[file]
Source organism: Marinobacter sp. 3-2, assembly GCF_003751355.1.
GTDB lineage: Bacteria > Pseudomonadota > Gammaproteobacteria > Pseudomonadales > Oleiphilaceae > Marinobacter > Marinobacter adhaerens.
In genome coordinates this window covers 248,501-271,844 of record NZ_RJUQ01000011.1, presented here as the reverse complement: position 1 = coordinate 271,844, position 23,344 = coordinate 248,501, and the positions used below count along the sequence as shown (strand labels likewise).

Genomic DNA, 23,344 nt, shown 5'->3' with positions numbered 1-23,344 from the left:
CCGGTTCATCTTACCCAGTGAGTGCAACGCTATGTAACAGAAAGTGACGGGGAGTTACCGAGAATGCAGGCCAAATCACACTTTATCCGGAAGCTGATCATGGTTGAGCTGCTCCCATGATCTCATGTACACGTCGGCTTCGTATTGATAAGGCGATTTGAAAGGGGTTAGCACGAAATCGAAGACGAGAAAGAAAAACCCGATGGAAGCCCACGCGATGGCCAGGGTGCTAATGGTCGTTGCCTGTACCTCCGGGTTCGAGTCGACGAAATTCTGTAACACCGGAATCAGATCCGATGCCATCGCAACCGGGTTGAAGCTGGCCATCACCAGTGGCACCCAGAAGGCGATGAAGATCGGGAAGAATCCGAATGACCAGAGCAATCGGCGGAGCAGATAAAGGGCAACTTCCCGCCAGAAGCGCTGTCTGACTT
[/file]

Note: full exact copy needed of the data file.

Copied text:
Source organism: Marinobacter sp. 3-2, assembly GCF_003751355.1.
GTDB lineage: Bacteria > Pseudomonadota > Gammaproteobacteria > Pseudomonadales > Oleiphilaceae > Marinobacter > Marinobacter adhaerens.
In genome coordinates this window covers 248,501-271,844 of record NZ_RJUQ01000011.1, presented here as the reverse complement: position 1 = coordinate 271,844, position 23,344 = coordinate 248,501, and the positions used below count along the sequence as shown (strand labels likewise).

Genomic DNA, 23,344 nt, shown 5'->3' with positions numbered 1-23,344 from the left:
CCGGTTCATCTTACCCAGTGAGTGCAACGCTATGTAACAGAAAGTGACGGGGAGTTACCGAGAATGCAGGCCAAATCACACTTTATCCGGAAGCTGATCATGGTTGAGCTGCTCCCATGATCTCATGTACACGTCGGCTTCGTATTGATAAGGCGATTTGAAAGGGGTTAGCACGAAATCGAAGACGAGAAAGAAAAACCCGATGGAAGCCCACGCGATGGCCAGGGTGCTAATGGTCGTTGCCTGTACCTCCGGGTTCGAGTCGACGAAATTCTGTAACACCGGAATCAGATCCGATGCCATCGCAACCGGGTTGAAGCTGGCCATCACCAGTGGCACCCAGAAGGCGATGAAGATCGGGAAGAATCCGAATGACCAGAGCAATCGGCGGAGCAGATAAAGGGCAACTTCCCGCCAGAAGCGCTGTCTGACTT